Fanfiction authors do several stories, but they don't have any continuity with one another. For instance, the hero may be in a different situation in story B than they were in story A, while story C will be an AU whereas the first two were following the canon straight.
But then there are some that decide that they want to create more than just a one-shot, or a multi-chapter tale. They instead decide to give their stories a canon of their own, and, as such, each of their stories can pick up where the last left off. They could make a sequel to their own story, or they could begin a series fic (can also be called a serial fic due to the fic acting like a serial series on television).
In a series fic, each story follows a certain continuity with the one that preceded it. In fandoms, these can be tricky to pull off well due to the reader having to sift through several stories to catch up if the series runs on for long enough. Furthermore, the author needs to convey to the reader that not all plot lines are designed to conclude at the end of the story (in the case where a series is planned before the first story is made). Authors also must make aware that a particular fic is part of that series continuity, especially if the canon characters have become out of character by the time the story chronologically takes place that the reader might be put off if they don't realize that it is deep into it's own alternate timeline.
However, if done well, they can be seen as epic pieces, and could be a crowning moment for the author. Keeping someone engaged for as long as a series might last (or, as long as the author is willing to continue it) can be a feat in of itself, but to keep a sense of who the canon characters are while putting new flare to them for as long as it holds out is even more daring. The rewards are great, but the risk is just as large.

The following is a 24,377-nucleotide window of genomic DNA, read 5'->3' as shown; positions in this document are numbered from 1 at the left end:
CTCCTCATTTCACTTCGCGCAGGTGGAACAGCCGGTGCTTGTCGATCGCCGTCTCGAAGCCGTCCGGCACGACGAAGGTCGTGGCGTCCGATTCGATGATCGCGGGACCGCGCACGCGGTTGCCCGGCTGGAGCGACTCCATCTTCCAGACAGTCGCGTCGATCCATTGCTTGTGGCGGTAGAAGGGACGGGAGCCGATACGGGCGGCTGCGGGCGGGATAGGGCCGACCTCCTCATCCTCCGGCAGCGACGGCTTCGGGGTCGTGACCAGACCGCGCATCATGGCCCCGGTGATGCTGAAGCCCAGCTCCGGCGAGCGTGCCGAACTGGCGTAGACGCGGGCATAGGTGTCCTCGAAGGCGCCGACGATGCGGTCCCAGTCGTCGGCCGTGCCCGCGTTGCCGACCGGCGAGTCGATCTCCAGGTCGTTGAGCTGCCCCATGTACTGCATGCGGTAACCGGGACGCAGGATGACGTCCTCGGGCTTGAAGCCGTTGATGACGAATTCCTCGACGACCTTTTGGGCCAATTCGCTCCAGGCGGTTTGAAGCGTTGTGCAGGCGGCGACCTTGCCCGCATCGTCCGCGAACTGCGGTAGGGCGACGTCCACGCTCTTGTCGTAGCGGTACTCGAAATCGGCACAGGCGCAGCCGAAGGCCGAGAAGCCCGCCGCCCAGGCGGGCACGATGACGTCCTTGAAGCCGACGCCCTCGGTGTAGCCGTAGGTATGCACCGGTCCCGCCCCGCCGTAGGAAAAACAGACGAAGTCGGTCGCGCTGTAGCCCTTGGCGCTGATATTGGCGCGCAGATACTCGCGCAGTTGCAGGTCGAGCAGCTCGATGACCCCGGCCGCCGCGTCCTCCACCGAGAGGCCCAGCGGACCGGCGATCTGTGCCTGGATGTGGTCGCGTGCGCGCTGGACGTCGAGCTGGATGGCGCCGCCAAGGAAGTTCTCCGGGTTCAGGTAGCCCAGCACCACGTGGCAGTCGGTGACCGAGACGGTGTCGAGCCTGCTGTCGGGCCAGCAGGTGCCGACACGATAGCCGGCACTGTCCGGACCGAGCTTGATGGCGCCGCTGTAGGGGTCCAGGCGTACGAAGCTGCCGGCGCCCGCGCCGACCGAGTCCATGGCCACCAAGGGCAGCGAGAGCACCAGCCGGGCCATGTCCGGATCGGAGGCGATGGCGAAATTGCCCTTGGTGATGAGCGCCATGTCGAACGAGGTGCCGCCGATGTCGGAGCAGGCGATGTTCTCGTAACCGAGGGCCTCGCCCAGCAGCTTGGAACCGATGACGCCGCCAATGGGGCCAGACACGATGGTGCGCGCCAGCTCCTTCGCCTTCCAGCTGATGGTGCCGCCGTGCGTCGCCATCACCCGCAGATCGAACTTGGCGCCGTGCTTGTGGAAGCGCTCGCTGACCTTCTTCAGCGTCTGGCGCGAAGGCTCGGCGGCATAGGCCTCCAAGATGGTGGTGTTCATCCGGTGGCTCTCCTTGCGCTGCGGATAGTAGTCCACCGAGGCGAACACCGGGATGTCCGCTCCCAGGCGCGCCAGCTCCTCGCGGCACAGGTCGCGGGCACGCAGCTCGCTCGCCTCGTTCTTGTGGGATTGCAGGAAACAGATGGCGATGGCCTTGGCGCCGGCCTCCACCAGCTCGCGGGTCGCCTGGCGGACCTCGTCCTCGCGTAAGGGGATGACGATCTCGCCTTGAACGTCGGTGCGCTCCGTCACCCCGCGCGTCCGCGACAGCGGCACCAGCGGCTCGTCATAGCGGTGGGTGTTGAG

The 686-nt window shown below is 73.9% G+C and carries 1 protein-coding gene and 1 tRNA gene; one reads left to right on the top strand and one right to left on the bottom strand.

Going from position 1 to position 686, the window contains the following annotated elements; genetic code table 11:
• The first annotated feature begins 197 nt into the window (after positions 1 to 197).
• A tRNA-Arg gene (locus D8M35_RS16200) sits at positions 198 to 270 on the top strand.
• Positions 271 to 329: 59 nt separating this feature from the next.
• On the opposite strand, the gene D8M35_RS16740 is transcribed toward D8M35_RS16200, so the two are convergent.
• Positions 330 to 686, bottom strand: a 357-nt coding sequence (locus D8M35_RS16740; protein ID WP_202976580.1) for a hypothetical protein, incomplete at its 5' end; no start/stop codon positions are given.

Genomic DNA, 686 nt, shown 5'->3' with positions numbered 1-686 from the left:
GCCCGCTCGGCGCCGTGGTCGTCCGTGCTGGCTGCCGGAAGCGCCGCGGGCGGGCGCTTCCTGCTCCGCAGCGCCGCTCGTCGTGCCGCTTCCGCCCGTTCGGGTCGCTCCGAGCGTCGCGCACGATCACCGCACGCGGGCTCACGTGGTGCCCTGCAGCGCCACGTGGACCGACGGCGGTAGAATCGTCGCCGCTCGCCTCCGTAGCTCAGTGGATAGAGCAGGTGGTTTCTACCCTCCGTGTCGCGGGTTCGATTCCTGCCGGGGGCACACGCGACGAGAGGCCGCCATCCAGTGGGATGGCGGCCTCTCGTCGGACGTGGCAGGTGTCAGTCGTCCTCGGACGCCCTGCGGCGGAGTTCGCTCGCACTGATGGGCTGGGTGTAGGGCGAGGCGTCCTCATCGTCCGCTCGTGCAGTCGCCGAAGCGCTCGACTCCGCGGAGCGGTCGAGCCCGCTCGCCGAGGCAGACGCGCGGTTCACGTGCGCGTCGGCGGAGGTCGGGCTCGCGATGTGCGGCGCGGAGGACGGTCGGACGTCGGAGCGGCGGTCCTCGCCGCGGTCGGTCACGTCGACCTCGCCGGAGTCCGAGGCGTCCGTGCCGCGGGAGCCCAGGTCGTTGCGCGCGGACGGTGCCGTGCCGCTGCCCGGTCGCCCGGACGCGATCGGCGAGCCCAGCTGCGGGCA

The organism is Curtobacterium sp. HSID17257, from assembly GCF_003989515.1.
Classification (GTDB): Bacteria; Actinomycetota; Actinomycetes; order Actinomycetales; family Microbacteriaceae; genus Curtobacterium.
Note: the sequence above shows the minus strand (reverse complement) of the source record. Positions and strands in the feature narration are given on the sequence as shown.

Series fics can be rather fun to write, as well, because authors can choose to leave the last chapter in a particular story in the series with a cliffhanger
that can resolve itself in the first chapter of the next story in the series. They can also have some interesting situations that the canon characters can get into as a direct result of the story lines arching over multiple stories, and a cast of original characters that the author can be as creative as they want with (within reason, of course). As said before, greater risk can lead to a greater reward.
Most authors will, in this sense, make summary chapters in fics that are included in these series so the reader can get caught up without having to reread dozens of chapters of the previous fics to have the same effect. They can also direct them to places where they can get caught up (such as a website devoted to their series fic) if they are more comfortable with that method.
Series fics can begin at mainly any point in the source canon. However, once it starts, the series can steer off in its own direction with the stories and with its characters. Because of the nature of series fics, more tolerance of original characters, and canon character going out of character after a certain amount of the series has been played out, are given if it's an ongoing series with no set end point.
Compare Alternate Universe Fic
(which these can loosly be called), Continuation
(those can become series fics in their own right), and Original Flavour
(which many series fics are known, to a lesser extent, to have as a rule).